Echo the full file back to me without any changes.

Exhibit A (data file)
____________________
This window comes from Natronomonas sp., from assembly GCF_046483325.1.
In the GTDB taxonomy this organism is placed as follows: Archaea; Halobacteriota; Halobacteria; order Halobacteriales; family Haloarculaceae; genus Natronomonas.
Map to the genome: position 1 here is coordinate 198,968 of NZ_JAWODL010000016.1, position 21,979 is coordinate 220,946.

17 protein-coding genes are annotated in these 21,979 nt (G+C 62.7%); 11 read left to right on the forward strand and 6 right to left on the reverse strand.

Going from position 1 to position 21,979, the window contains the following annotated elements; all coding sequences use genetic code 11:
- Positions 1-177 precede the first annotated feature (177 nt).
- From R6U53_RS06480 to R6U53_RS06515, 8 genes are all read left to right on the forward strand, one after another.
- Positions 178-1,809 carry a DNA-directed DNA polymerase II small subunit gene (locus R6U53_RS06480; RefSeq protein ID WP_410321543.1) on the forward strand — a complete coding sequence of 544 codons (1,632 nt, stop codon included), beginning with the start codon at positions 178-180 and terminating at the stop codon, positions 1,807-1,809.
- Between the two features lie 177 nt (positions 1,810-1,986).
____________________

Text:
This window comes from Natronomonas sp., from assembly GCF_046483325.1.
In the GTDB taxonomy this organism is placed as follows: Archaea; Halobacteriota; Halobacteria; order Halobacteriales; family Haloarculaceae; genus Natronomonas.
Map to the genome: position 1 here is coordinate 198,968 of NZ_JAWODL010000016.1, position 21,979 is coordinate 220,946.

17 protein-coding genes are annotated in these 21,979 nt (G+C 62.7%); 11 read left to right on the forward strand and 6 right to left on the reverse strand.

Going from position 1 to position 21,979, the window contains the following annotated elements; all coding sequences use genetic code 11:
- Positions 1-177 precede the first annotated feature (177 nt).
- From R6U53_RS06480 to R6U53_RS06515, 8 genes are all read left to right on the forward strand, one after another.
- Positions 178-1,809 carry a DNA-directed DNA polymerase II small subunit gene (locus R6U53_RS06480; RefSeq protein ID WP_410321543.1) on the forward strand — a complete coding sequence of 544 codons (1,632 nt, stop codon included), beginning with the start codon at positions 178-180 and terminating at the stop codon, positions 1,807-1,809.
- Between the two features lie 177 nt (positions 1,810-1,986).